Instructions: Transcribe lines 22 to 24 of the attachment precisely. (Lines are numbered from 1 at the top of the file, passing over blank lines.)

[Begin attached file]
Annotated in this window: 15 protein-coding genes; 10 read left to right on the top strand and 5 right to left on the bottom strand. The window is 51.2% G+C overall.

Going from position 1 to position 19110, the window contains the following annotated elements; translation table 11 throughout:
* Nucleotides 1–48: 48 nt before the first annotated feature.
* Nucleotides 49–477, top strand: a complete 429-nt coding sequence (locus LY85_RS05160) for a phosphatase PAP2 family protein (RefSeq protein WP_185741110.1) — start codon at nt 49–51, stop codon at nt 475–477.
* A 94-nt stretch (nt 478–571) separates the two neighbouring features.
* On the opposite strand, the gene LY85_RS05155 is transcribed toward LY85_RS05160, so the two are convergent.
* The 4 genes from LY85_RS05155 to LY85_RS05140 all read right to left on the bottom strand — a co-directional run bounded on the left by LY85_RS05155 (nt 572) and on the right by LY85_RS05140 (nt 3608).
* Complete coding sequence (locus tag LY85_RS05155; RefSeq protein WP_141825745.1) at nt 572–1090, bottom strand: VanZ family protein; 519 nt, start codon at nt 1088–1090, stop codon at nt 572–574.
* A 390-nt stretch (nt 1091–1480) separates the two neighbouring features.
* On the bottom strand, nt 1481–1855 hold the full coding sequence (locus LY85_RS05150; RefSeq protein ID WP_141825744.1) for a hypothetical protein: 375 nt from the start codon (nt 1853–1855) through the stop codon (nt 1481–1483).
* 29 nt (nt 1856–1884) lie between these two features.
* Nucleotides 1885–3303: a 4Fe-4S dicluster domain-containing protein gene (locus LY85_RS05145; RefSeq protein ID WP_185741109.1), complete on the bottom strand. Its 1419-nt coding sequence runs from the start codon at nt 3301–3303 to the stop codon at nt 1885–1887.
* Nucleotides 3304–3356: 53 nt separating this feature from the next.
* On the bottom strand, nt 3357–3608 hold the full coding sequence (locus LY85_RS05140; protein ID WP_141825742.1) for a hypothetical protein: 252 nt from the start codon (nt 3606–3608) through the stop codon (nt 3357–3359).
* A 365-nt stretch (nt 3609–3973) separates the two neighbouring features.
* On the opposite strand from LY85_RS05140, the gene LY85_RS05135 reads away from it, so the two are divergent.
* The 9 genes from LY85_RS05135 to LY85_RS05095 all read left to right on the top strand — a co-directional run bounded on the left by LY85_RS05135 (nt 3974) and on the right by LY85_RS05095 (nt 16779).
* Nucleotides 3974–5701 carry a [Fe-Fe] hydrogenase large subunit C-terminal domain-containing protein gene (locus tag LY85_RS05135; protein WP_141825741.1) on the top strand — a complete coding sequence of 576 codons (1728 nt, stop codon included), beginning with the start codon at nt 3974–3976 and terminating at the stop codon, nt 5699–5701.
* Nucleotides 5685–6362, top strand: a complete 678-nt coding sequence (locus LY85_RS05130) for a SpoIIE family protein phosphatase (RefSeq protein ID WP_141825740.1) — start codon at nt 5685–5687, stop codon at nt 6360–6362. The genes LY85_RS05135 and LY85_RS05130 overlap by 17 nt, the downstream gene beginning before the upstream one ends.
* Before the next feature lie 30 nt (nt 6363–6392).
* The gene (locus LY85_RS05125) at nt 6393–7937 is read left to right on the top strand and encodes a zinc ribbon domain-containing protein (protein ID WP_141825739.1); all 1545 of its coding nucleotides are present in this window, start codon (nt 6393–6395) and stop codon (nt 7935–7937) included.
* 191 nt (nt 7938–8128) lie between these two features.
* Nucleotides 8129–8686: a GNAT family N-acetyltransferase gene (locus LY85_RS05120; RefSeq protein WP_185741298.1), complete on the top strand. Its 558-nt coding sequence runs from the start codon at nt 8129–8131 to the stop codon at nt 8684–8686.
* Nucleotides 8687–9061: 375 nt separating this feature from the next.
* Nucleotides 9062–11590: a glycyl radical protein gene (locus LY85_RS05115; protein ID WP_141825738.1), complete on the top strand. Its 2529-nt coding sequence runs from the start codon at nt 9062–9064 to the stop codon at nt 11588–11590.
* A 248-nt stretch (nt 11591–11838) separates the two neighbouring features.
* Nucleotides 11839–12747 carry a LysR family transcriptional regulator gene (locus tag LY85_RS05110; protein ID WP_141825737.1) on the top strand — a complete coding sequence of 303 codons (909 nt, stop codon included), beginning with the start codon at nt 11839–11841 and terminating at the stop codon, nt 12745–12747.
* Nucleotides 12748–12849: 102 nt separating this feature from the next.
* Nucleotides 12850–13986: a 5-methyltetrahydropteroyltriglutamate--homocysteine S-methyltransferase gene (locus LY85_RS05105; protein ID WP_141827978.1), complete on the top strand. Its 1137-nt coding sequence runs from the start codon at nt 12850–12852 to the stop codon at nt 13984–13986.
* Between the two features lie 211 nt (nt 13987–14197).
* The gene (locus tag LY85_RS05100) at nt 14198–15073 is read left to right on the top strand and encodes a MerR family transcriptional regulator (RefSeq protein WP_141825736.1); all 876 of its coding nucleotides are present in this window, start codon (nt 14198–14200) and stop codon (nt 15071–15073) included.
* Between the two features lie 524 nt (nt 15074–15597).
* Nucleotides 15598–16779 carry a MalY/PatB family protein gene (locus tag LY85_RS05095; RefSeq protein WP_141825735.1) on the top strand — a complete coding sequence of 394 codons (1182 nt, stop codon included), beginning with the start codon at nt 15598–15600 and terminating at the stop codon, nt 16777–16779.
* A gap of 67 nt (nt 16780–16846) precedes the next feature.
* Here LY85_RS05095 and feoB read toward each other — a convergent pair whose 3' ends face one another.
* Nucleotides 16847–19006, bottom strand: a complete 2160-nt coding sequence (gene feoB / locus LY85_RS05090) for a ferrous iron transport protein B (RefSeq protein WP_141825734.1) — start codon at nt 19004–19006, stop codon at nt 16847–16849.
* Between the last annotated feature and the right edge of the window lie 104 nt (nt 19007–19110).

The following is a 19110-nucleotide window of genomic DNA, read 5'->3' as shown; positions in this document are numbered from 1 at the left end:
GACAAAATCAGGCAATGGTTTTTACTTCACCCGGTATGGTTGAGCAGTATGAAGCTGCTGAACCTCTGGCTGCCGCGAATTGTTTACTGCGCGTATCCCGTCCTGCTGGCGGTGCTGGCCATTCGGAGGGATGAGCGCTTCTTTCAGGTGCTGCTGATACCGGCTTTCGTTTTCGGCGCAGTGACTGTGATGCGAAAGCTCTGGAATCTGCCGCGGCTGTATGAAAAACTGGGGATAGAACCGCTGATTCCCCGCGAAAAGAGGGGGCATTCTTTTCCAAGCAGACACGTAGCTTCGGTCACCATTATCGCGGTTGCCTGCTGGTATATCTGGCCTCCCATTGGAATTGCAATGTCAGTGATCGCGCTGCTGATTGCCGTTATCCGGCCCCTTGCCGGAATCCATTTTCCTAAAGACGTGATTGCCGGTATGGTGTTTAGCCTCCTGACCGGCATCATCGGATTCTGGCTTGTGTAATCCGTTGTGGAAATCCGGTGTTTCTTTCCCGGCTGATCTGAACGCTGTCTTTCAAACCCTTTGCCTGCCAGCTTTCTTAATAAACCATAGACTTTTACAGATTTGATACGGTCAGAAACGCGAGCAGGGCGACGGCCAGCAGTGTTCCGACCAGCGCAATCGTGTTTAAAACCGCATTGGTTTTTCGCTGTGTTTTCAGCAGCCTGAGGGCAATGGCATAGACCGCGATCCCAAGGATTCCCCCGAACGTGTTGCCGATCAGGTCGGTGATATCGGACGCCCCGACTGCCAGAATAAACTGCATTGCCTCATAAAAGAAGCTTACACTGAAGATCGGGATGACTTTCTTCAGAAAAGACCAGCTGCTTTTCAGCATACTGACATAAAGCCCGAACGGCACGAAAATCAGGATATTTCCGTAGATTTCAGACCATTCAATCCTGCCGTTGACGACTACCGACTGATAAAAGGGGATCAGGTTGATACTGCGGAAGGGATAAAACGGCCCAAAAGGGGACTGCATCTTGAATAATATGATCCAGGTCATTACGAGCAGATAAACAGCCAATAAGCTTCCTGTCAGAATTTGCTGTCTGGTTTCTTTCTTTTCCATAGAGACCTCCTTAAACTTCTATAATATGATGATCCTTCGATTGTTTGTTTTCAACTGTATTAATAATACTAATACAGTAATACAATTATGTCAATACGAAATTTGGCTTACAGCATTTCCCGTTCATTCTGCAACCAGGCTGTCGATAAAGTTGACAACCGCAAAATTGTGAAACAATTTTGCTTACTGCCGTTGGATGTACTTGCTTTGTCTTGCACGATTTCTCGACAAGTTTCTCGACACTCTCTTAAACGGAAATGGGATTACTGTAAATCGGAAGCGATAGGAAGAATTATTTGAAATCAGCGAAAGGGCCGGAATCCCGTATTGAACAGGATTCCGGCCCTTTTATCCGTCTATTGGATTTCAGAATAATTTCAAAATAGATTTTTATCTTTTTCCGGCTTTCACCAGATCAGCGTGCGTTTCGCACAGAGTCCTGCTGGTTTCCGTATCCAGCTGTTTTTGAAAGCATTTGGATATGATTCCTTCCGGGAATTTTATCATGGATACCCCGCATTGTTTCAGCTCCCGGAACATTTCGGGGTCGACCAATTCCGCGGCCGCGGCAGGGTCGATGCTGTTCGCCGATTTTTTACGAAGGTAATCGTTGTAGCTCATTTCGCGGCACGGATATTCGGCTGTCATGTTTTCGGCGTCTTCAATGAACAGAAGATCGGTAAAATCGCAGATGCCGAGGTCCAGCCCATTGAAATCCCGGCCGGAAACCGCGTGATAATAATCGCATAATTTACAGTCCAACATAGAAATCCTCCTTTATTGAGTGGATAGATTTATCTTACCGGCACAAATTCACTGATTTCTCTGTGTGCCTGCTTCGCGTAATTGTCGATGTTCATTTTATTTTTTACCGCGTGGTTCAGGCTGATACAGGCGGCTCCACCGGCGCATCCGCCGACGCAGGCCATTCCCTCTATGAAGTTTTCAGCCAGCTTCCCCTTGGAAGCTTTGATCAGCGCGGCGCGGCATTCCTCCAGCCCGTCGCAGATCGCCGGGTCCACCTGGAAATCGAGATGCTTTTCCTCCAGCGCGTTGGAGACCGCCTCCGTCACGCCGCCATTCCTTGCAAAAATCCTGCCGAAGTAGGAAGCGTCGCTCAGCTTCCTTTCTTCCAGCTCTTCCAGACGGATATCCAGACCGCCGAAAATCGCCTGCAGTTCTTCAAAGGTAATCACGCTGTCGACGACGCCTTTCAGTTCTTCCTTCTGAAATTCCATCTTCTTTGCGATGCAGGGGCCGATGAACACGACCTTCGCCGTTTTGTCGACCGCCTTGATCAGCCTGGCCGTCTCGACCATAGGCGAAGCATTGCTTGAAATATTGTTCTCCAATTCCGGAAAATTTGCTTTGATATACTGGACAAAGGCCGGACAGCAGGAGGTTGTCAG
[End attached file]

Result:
* 191 nt (nt 7938–8128) lie between these two features.
* Nucleotides 8129–8686: a GNAT family N-acetyltransferase gene (locus LY85_RS05120; RefSeq protein WP_185741298.1), complete on the top strand. Its 558-nt coding sequence runs from the start codon at nt 8129–8131 to the stop codon at nt 8684–8686.
* Nucleotides 8687–9061: 375 nt separating this feature from the next.